1. We have become such a selfish society, putting the wants and desires of the self before the needs and interests of the child. As a retired social worker I witnessed far too many young women, out of a need to feel loved or to have some sense of control over their lives, keeping their babies. These young girls, many of them children themselves, had no support from the father(s), little in the way of social supports, minimal or no knowledge of normal child development/nutritional needs/acceptable disciplinary methods, and their only means of financial support came from their own mothers or the state. It is my belief each of the women in the various scenarios had the best interests of their children in mind by giving them up for adoption. Does this mean they didn’t agonize over their decisions, or forever wonder what happened to the children they surrendered? Any woman who has carried a baby for nine months, and given birth, never forgets. I can only imagine, as a mother myself, the unbearable pain and sense of loss each of these women must have felt, regardless of the circumstances of their pregnancies.

    I am adopted child, surrendered at birth. I do not have enough fingers and toes to count the number of times I asked about my birth mother, and the circumstances that led to my being given up. It is only normal and natural for an adoptee to raise questions. Likewise, wouldn’t it be normal and natural for a birth mother to wonder about the child she gave up? I would have concerns about any birth mother who doesn’t think about, or want to locate, the child she signed over for adoption. Is the birth mother provided an avenue to talk about the child she gave up, and the necessary emotional support to express any grief issues she is likely to experience over the years? It sure doesn’t sound like social supports would have been available to Gwen or Florence. Unfortunately, too many birth mothers are told they are to forget, to go on with life, and never again speak about the child. As far as locating the child is concerned, this presents some pretty tricky, and legal, issues. Unless there are some grave medical concerns of which the child and adoptive family need to be aware, I am of the opinion that a birth mother should wait until the child is well into adulthood. I would also suggest the use of a third party as some adoptees, for various reasons, do not wish to be found.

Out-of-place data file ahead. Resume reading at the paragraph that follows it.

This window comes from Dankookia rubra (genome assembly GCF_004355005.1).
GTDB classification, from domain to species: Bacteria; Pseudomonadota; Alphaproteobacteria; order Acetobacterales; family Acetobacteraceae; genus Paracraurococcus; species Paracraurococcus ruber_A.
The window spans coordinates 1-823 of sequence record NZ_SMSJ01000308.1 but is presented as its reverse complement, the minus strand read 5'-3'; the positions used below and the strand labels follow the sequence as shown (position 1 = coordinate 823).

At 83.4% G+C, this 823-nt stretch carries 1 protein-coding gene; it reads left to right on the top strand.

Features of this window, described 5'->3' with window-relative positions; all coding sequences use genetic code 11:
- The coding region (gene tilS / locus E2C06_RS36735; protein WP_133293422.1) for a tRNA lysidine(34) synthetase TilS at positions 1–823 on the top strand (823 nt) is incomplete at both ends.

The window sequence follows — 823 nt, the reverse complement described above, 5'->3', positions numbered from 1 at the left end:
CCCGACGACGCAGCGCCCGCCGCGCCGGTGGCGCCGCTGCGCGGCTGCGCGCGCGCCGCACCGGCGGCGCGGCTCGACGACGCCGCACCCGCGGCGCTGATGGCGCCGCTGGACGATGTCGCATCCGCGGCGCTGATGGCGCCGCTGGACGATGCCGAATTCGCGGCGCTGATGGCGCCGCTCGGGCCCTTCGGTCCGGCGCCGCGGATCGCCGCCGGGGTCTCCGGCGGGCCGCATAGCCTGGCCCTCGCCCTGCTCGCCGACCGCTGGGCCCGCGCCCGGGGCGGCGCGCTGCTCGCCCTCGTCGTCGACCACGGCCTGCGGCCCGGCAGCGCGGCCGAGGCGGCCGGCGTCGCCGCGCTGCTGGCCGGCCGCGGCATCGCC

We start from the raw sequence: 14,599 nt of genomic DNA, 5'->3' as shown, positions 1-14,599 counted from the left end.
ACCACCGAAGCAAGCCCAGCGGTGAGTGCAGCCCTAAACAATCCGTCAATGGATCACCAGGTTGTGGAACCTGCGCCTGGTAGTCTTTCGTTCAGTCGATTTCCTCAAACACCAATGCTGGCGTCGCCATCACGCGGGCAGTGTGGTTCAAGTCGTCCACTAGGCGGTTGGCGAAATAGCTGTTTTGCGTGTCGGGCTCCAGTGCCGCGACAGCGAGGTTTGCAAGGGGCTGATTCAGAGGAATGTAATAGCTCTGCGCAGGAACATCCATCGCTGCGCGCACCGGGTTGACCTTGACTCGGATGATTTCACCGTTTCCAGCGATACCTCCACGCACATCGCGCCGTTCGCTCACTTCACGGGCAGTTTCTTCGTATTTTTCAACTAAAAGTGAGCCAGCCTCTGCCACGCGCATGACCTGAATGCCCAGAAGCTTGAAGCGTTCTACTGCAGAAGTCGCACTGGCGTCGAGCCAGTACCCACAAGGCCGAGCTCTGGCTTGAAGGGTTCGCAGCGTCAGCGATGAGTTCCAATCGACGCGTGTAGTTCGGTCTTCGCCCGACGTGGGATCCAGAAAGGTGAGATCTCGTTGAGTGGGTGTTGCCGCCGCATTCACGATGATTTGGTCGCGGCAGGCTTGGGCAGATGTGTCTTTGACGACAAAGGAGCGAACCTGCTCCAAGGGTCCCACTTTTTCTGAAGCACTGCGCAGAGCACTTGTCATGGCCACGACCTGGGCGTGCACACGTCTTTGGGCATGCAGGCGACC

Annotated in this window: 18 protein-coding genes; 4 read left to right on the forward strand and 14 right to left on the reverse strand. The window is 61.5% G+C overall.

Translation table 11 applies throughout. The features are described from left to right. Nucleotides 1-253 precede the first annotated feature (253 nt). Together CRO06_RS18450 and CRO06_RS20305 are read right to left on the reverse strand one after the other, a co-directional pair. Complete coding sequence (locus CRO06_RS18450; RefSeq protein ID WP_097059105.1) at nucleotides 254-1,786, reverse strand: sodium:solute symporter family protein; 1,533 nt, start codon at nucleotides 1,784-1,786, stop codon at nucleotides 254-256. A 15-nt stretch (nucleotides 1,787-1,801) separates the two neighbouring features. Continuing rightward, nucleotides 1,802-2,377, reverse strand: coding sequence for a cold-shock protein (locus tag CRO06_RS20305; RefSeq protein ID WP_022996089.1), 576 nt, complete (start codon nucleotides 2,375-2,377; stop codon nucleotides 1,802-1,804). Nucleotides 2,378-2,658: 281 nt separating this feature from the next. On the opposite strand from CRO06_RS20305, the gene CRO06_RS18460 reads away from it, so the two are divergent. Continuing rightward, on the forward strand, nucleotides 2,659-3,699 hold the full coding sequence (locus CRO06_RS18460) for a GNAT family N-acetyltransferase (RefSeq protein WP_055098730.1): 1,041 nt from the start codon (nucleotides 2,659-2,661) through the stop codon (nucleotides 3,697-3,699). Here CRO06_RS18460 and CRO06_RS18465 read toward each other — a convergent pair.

Comment by Pam — June 25, 2012 @ 12:24 am | Reply

    • Pam, I appreciate the effort you put into your comment. Your suggestions are valuable.
      Carolyn Cornell Holland

      Comment by carolyncholland — June 30, 2012 @ 10:51 am | Reply